What Makes Motorcycle Accidents So Deadly?
There are a number of factors that put motorcyclists at risk for serious injury or death. These include dangerous road conditions, rider error and reckless drivers on the roadway. These types of accidents are typically fatal and occur at an extremely high rate, especially in the afternoon hours when riders are more likely to be on the roads.
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Unsafe Riding: unsafe riding can result in a crash because the motorcyclist is not paying attention to their surroundings or is going too fast for the bike’s ability to handle a turn or corner. These crashes can also happen if the rider is distracted or operating their bike under the influence of drugs or alcohol.
Driver Errors: Many collisions between vehicles involving motorcycles and cars happen when drivers fail to notice the bike or judge its speed correctly as they are making a left hand turn at an intersection. This is because of the difference in visual profile between a motorcycle and a passenger vehicle, as well as their narrower profiles and the fact that they are often positioned closer to the road than other vehicles.
Lane Switching: Changing lanes can be dangerous for any type of vehicle, but it can become even more risky when it’s done on a motorcycle because of the difference in profile. These accidents can be deadly because vehicle drivers don’t always see the motorcycle in a lane-switching collision.
Reckless Driving: Driving under the influence of drugs or alcohol can be a major cause of motorcycle accidents, and they are often more deadly than other types of crashes. Drunk drivers are three times more likely to be involved in a motorcycle accident than drivers who are sober.
Speeding: The severity of a crash is increased with the increase in speed, and the effectiveness of devices like airbags and seat belts are compromised at higher speeds.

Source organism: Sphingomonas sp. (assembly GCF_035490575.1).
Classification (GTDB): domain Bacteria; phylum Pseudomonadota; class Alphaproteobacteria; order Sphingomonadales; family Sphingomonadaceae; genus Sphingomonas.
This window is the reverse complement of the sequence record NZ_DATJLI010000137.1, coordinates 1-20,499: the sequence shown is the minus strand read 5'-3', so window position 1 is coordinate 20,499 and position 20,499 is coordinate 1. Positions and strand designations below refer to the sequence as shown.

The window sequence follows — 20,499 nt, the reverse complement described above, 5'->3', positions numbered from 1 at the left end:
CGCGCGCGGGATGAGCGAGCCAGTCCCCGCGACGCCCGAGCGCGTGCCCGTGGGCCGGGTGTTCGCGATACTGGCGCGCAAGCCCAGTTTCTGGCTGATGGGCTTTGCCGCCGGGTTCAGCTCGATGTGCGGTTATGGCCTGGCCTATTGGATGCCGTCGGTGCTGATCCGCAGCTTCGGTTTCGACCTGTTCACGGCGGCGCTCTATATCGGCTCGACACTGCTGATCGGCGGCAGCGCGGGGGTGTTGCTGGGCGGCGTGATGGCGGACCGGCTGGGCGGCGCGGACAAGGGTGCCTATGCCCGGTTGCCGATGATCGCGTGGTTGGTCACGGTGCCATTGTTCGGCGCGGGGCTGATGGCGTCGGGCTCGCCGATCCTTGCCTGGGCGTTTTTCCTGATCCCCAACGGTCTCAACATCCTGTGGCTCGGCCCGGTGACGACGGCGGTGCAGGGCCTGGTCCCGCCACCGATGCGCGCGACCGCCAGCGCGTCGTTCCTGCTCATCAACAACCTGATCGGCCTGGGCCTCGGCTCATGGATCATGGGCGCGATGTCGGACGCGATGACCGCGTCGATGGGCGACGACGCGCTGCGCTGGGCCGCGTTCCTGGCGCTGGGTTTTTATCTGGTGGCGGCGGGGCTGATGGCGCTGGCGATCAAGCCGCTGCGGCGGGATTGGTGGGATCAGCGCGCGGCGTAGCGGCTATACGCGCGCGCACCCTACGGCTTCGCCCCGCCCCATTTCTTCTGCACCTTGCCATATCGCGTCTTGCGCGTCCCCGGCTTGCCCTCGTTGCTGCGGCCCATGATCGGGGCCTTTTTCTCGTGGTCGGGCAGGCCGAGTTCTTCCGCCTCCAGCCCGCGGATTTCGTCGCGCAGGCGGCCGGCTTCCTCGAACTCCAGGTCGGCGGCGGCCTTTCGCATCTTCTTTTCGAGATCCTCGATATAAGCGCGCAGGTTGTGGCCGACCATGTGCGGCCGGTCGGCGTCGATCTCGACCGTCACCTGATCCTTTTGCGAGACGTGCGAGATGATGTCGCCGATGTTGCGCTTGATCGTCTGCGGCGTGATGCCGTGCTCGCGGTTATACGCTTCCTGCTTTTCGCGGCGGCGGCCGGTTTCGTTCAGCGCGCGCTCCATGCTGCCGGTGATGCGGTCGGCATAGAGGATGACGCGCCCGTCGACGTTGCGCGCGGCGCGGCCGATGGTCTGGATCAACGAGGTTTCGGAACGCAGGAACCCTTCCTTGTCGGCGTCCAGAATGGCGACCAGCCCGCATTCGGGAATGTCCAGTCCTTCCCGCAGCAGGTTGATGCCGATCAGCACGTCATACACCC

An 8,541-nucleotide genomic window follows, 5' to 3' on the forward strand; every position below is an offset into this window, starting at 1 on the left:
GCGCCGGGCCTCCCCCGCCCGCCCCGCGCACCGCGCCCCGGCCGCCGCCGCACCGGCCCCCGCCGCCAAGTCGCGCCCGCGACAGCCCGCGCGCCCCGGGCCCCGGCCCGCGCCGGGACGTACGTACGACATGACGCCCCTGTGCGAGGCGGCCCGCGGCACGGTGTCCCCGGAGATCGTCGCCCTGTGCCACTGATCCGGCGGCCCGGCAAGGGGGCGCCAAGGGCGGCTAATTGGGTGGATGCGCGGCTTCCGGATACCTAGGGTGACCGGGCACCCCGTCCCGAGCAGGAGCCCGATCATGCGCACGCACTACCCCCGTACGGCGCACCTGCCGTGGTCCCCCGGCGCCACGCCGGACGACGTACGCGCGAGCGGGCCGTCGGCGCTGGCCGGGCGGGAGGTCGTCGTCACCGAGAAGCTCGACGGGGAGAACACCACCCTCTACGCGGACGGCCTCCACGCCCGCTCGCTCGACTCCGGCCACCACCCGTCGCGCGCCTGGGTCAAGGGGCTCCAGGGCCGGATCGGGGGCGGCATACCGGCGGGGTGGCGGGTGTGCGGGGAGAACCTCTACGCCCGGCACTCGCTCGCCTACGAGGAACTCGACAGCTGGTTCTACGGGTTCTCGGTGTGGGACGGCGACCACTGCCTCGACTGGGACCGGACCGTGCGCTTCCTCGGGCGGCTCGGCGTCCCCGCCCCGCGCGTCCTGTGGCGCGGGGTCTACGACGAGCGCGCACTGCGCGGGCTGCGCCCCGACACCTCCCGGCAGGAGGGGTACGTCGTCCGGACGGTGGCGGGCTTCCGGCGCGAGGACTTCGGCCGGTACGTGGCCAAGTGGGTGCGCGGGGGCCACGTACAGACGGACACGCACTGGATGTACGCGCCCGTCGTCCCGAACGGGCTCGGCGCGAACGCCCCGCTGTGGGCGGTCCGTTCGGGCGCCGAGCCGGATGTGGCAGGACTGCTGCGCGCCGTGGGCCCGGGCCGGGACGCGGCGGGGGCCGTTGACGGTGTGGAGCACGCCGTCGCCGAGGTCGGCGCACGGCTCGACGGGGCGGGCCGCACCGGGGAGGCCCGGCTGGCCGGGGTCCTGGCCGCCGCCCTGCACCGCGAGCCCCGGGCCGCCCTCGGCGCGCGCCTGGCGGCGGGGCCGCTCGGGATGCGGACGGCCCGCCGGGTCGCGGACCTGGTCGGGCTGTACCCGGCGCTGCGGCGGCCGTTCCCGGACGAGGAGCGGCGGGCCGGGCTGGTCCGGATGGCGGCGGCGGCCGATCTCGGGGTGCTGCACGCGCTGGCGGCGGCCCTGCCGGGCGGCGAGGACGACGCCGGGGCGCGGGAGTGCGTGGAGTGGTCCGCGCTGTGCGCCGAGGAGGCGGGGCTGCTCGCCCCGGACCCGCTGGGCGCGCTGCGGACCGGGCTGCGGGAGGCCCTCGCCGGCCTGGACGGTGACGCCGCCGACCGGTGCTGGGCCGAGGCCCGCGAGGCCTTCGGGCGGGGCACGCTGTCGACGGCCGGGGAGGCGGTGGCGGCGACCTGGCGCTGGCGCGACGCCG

Drunk Driving: The dangers of operating a motorcycle while intoxicated are well-known. About 30 percent of motorcycle riders who are killed in collisions have a blood alcohol content (BAC) of 0.08 percent or higher.
Intersections: Nearly half of all motorcycle-car collisions involve cars turning at an intersection. These accidents often occur without warning and can lead to devastating injuries if the motorcyclist is hit head-on or forced to take off their helmet and wipe out on their bike.
Cars Trying to Pass: Another common cause of motorcycle-car collisions is when a driver tries to pass a motorcyclist. This can happen if the driver fails to realize they have the right of way, or if they try to overtake a motorcyclist in an effort to get a better position for the turn.
Failure to Yield: It’s legal for vehicles to make a left turn from any intersection, but it’s still important that drivers know how to safely do so when they are behind a motorcycle. In Indiana, for example, a motorcycle can only make a left turn when it is clearly visible to the driver of the vehicle who will be making the turn.